NASA uses space station dust sensor to map 50 methane 'super-emitters' on Earth
Oh, we don't think we needed science to pinpoint biggest windbags
Instruments installed on the International Space Station to examine Earth's atmospheric dust have been found to have another useful purpose: detecting airborne methane plumes contributing to greenhouse gas emissions.
NASA's Earth surface Mineral dust source InvesTigation (EMIT ... seriously?) mission was installed on the ISS in July to measure mineral dust in Earth's atmosphere. America's space boffins have found the equipment can also track methane emissions and since then has managed to identify 50 "super emitters," usually operations in the fossil fuel, waste, and agricultural sectors that emit methane at high rates, around the world.
"It turns out that methane also has a spectral signature in the same wavelength range [of the instrument], and that's what has allowed us to be sensitive to methane," EMIT principal investigator Robert Green, of NASA's Jet Propulsion Laboratory (JPL) said at a press conference this week.
Methane is a powerful greenhouse gas that has the ability to trap up to 80 times the heat of fellow greenhouse gas carbon dioxide, NASA said. However, unlike carbon dioxide, which can potentially stay in the atmosphere for tens to hundreds of years, methane dissipates in about a decade, so cutting its emissions now could help a lot in mitigating near-term climate change.
"Reining in methane emissions is key to limiting global warming," said NASA administrator Bill Nelson. "EMIT is proving to be a critical tool in our toolbox to measure this potent greenhouse gas – and stop it at the source."
EMIT uses an imaging spectrometer, which measures changes in light reflections to determine the molecular content of the atmosphere. Similar equipment has been used in other NASA missions, including the James Webb Space Telescope, which is equipped with a spectrograph strong enough to detect carbon dioxide on an exoplanet.
Pointed at Earth, a spectrograph such as EMIT is able to do lots of stuff, such as study dust plumes, which NASA said also have the ability to cool or warm the planet. EMIT is focusing on figuring out which dusty regions of Earth are rich in iron particles or clay dust, which have the tendency to trap and repel heat, respectively. With that knowledge, NASA hopes to learn more about dust's effect on climate change.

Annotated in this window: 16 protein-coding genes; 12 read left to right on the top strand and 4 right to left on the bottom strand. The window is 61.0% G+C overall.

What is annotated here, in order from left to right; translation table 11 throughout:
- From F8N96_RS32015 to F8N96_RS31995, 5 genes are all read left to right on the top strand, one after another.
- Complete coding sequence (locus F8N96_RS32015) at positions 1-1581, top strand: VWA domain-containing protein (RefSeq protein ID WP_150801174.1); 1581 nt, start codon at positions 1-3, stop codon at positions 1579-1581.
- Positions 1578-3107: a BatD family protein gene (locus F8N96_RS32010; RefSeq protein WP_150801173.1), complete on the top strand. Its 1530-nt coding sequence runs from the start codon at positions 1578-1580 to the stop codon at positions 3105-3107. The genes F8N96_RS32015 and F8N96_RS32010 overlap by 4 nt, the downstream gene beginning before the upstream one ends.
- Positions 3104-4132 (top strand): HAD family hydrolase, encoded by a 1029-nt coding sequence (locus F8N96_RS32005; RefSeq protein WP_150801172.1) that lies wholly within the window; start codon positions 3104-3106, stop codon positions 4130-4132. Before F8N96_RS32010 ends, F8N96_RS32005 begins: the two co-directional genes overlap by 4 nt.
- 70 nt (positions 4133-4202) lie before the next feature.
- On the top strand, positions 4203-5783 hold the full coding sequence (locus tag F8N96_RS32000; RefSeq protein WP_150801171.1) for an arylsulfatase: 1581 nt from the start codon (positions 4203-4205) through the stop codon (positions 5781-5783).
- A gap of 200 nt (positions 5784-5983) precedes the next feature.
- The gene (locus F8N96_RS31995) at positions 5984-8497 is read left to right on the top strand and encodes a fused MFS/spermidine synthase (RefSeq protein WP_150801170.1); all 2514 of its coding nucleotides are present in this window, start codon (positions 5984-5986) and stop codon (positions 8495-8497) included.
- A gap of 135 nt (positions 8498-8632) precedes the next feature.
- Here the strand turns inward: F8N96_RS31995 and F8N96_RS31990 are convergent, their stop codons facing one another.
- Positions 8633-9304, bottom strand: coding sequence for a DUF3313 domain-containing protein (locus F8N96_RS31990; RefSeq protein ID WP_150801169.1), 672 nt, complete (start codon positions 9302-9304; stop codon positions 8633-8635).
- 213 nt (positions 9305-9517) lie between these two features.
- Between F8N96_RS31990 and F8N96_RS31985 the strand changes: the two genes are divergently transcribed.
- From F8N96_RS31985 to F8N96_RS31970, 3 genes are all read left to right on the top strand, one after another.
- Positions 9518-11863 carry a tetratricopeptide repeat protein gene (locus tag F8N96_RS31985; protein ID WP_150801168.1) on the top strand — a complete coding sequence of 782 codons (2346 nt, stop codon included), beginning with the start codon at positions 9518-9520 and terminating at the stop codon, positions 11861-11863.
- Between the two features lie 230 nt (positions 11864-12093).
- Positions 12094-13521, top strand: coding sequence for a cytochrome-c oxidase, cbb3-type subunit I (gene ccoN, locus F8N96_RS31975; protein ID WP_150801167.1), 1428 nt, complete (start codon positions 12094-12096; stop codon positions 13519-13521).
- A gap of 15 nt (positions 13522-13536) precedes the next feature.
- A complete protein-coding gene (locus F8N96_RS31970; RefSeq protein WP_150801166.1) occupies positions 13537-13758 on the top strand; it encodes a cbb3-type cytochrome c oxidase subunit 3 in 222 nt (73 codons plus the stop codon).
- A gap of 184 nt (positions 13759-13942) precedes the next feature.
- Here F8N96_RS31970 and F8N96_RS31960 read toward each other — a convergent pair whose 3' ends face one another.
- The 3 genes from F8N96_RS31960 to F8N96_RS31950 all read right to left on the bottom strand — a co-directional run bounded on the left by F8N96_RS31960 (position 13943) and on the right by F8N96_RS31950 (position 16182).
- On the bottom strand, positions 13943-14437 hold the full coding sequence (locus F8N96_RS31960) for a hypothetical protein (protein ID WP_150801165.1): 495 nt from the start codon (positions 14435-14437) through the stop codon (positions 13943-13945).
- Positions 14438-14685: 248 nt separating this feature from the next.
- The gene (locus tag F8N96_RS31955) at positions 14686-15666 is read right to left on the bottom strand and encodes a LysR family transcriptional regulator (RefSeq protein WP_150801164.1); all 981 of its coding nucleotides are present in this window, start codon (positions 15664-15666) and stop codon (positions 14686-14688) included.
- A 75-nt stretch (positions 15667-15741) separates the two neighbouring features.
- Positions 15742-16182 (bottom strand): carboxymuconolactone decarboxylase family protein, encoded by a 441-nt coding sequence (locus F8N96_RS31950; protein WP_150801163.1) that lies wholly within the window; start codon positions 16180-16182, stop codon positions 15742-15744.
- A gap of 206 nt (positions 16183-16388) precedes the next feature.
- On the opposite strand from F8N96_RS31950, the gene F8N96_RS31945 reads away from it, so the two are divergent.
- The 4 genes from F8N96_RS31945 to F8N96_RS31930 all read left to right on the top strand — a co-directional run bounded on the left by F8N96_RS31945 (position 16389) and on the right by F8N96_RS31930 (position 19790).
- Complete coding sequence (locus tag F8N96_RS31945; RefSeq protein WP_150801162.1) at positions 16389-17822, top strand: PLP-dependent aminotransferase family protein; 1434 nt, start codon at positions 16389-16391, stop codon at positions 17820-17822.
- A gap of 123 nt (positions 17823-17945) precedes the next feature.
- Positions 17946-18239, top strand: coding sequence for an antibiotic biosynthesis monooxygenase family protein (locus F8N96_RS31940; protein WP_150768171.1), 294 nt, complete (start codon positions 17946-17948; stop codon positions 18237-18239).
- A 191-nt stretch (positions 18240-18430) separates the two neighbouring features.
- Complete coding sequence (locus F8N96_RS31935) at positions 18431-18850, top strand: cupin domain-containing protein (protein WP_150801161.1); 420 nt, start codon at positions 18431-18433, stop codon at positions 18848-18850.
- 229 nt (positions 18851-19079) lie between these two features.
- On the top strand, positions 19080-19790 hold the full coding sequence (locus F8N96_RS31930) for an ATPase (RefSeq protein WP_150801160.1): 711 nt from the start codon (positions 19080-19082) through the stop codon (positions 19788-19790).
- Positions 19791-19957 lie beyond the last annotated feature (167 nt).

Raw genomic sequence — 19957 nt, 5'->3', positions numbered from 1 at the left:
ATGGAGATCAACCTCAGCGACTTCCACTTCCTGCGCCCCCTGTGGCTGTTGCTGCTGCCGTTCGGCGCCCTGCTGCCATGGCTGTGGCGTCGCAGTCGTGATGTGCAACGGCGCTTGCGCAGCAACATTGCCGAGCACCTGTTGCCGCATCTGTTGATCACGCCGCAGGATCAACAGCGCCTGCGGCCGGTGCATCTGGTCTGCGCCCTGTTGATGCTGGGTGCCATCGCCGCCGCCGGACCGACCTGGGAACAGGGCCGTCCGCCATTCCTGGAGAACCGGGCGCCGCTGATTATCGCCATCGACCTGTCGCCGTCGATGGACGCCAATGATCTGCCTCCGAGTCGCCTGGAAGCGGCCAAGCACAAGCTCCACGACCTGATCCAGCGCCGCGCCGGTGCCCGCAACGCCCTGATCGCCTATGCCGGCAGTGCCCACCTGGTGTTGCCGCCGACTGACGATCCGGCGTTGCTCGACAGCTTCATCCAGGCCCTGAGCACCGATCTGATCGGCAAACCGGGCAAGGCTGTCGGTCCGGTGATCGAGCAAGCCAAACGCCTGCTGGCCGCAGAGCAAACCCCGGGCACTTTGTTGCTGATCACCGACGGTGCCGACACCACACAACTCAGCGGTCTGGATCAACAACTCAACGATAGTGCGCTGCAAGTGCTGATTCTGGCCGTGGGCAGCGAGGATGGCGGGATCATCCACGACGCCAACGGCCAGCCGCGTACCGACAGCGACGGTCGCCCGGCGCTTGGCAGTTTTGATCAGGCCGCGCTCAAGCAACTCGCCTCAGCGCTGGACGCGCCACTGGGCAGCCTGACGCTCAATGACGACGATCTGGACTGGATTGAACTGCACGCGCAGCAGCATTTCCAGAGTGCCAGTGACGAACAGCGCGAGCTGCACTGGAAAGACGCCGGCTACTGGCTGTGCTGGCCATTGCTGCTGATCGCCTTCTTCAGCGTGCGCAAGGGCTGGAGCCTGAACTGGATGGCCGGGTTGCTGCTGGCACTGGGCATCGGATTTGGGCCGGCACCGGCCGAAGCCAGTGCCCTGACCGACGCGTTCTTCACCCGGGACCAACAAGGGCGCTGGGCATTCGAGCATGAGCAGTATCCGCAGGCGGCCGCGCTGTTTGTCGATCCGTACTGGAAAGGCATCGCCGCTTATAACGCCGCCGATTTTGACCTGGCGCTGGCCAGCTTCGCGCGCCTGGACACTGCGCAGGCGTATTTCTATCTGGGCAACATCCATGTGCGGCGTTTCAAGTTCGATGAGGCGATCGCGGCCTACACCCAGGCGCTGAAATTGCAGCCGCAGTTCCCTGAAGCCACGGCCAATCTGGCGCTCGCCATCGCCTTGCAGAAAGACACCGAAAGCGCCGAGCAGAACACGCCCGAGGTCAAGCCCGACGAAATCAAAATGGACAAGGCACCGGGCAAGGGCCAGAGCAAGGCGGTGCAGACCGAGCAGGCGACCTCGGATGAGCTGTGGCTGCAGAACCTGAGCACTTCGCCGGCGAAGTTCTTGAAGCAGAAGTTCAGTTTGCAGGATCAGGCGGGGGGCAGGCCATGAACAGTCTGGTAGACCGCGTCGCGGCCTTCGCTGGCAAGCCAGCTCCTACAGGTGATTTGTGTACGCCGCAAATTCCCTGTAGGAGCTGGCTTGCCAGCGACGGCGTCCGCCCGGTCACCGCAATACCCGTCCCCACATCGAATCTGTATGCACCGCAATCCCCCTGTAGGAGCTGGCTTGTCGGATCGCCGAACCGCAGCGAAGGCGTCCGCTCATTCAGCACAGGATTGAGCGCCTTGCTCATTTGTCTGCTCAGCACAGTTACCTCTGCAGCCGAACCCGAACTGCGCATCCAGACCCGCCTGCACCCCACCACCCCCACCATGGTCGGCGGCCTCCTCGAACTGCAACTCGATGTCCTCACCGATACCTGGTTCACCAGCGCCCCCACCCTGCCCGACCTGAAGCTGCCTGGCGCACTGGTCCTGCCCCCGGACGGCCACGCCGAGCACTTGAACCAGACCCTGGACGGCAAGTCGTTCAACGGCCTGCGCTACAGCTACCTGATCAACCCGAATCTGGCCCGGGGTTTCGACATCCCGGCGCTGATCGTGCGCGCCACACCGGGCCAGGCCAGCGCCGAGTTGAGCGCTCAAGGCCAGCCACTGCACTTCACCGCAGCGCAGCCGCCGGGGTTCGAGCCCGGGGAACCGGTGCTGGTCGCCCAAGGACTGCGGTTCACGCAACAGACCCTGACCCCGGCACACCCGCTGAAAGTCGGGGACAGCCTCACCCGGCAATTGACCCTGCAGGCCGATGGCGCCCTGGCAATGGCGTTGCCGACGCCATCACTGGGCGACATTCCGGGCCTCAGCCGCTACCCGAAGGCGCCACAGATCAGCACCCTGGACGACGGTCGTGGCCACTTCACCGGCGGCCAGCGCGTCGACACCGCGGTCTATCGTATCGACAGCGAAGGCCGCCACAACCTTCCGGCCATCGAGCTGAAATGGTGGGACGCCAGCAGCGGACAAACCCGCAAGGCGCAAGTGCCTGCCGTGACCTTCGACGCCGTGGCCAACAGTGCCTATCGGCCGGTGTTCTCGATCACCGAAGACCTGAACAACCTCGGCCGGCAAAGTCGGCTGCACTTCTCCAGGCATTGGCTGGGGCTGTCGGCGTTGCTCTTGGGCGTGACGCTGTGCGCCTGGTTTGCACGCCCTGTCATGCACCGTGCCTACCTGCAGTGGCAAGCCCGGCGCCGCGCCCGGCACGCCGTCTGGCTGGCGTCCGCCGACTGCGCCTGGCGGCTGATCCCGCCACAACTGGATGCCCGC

Methane plumes near Tehran, Iran
Andrew Thorpe, a NASA research technologist at JPL leading the EMIT methane project, said that the methane plumes EMIT has detected are some of the largest ever seen. "What we've found in just a short time already exceeds our expectations," Thorpe said.
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NASA provided a few examples of the massive clouds it has detected, such as 12 methane plumes in Turkmenistan that stretch for more than 20 miles (32km). Another plume at a waste processing facility south of Tehran, Iran, emits a plume three miles (4.8km) long.
In the US, a two-mile (3.2km) plume has been spotted near Carlsbad, New Mexico, at the edge of the Permian Basin oil field. Combined, the outporings from the three locations emit around 77 metric tons of methane per hour. The International Energy Agency estimates the energy sector alone emits roughly 135 million tons of methane annually.
In January, the Biden administration announced the US Methane Emissions Reduction Action Plan, which would provide funds to cap old wells, along with providing assistance to minimize pipe leaks, reduce emissions from beef and dairy cows, improve emissions monitoring, and repurposing old fossil fuel infrastructure for new use.
The US government said that the action plan aims to reduce global methane emissions by 30 percent by 2030, not enough to meet the reduction needs of recent emissions forecasts.
Nelson said the agency wants to help stop methane emissions at their sources, but NASA didn't name any of the groups that may have been responsible for the massive plumes, even in New Mexico where the US government has the ability to step in. ®